Choosing honesty

A few weeks ago, I had the pleasure of attending an event where the keynote speaker’s topic of choice was “candor.”

He flanked the stage, touting the importance of honesty between awkward sips of water and I groaned a bit internally. Yet another low-impact talk about a topic that everyone loves to throw around. “Honesty” is a hot button buzzword that many entrepreneurs love to use. “Honesty” is right up there with “authenticity,” “being real,” “fair trade,” and “all-natural.” These words melt in our mouths like sugary butter, giving the conscience that happy blend of sweet and savory, but they don’t mean anything.

So what does honesty really mean?

The dictionary has a few definitions of honesty, but let’s talk about this one: honesty is “freedom from deceit or fraud.”

In business, being honest means managing expectations, regardless of what others may think of you. If those expectations are mismanaged, you run the risk of appearing dishonest.

Let me give you an example.

Wednesday evening, I opened up my inbox and found an email with a link to an article on a well-known beauty and fashion site. The article’s title caught my eye–“Porn Star Beauty Tips That Are Surprisingly Great”. Out of sheer curiosity and frustration, I clicked the link.

Curiosity because beauty tips from porn stars sounded pretty cool.

Frustration because I felt the “surprisingly” adverb in the title was completely unnecessary.

When the article loaded, I noticed the title was changed to “Beauty Tips From Porn Stars”. Below the title was a seemingly candid note stating that after receiving many negative reader reactions, the editors changed the title. I began to smile and nod–they were aware and took responsibility for the dismissiveness of the article’s title.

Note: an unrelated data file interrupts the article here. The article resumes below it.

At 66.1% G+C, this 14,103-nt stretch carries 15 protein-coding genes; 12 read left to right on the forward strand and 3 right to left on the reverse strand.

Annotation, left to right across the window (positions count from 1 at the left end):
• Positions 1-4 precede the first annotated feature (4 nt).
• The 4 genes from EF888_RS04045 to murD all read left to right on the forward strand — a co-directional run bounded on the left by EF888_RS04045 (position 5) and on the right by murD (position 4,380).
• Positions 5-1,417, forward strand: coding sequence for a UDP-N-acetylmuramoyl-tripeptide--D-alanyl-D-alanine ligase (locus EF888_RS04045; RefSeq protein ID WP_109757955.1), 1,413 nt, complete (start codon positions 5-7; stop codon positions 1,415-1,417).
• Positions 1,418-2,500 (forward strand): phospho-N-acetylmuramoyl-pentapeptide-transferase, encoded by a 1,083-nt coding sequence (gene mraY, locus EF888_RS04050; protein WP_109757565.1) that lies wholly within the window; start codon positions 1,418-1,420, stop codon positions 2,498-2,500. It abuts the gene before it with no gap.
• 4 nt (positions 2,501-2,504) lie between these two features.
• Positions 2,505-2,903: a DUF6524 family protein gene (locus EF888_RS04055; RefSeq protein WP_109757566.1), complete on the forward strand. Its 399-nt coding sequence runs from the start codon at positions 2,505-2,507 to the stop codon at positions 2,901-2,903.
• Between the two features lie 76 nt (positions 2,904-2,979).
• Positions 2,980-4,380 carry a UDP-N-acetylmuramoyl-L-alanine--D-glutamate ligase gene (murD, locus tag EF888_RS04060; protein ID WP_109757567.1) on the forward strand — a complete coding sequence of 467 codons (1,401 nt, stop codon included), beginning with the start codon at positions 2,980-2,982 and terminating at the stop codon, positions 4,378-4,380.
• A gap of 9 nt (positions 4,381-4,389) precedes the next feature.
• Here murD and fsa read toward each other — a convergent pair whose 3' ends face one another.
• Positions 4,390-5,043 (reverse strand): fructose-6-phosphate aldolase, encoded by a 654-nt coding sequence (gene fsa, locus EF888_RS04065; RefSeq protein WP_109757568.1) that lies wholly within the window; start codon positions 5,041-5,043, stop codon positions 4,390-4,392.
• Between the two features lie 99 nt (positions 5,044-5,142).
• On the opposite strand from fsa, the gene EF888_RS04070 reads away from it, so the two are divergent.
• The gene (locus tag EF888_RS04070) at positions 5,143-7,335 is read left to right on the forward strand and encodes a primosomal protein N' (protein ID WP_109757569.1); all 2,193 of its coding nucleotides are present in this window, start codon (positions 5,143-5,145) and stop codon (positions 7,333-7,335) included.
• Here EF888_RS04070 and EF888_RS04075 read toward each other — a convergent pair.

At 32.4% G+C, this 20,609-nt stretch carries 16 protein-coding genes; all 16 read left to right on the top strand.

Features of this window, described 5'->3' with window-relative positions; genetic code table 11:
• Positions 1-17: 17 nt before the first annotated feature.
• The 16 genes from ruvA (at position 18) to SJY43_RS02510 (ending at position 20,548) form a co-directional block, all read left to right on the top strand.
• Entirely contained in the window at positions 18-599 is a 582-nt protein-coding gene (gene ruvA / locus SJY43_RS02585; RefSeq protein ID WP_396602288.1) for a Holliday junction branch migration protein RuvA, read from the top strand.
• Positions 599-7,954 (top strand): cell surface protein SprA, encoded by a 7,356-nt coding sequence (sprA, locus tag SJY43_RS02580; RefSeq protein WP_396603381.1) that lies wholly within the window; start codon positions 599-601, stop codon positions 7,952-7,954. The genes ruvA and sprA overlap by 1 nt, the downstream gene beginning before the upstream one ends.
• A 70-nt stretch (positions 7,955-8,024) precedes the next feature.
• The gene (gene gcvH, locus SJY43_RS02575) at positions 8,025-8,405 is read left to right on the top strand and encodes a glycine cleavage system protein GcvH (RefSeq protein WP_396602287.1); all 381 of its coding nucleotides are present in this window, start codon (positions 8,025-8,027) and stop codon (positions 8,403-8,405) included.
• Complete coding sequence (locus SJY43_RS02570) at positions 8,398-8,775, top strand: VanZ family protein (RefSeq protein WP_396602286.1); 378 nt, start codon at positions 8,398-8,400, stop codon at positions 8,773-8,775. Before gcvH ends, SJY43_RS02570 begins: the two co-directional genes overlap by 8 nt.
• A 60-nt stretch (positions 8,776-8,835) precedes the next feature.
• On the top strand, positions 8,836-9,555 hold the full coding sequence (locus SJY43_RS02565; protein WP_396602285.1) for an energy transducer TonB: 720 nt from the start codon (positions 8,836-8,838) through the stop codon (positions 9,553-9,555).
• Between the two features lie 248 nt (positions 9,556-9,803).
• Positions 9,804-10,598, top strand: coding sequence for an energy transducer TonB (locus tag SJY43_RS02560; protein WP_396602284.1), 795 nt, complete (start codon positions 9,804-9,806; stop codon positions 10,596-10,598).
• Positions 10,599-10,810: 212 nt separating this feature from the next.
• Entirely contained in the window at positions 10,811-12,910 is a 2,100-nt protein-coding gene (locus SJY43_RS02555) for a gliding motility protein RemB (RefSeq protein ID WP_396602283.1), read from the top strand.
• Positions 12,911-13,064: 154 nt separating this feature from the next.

…Until I noticed the post date of the article was Feb 8, 2015–one month ago.

Despite a note that seemed to be the editors taking responsibility, a month later they sent out an email using the older, offensive title as clickbait.

When that realization hit me, I felt cheated.

I pictured editors huddled in a dark room, discussing ways to drive traffic to the article, while trying to keep up a façade of ‘good’ guys.

Random Editor: “Let’s use the salacious title as clickbait. When users get to the article, they’ll see how caring we are because of our note. Mwahahahaha.”

Dramatic, I know. Minor? Maybe.

But the bigger problem here is that this company lost my trust. Were they honest about (what I assume to be) their desire to drive clicks to the article, I’d have been turned off by their lack of integrity, but admired their honesty.

To me, they lack both integrity and honesty. I will forever apply this moment to every future interaction with this company. Keep in mind, I know nothing about the company’s backstory, or their ethics. In a mere five minutes, I’ve made a snap judgment about this company and now I’m an official detractor.

This is the price you pay running a business. You rarely get second chances. Your audience knows that things may go wrong. But what they want to see is how you’re going handle the situation: with honesty or with frail schemes?

Choose the latter and you lose your audience. When you lose your audience, there’s no one to listen and get excited about what you do. cue crickets

Choose the former and you’ll take some punches, but you’ll have far more respect.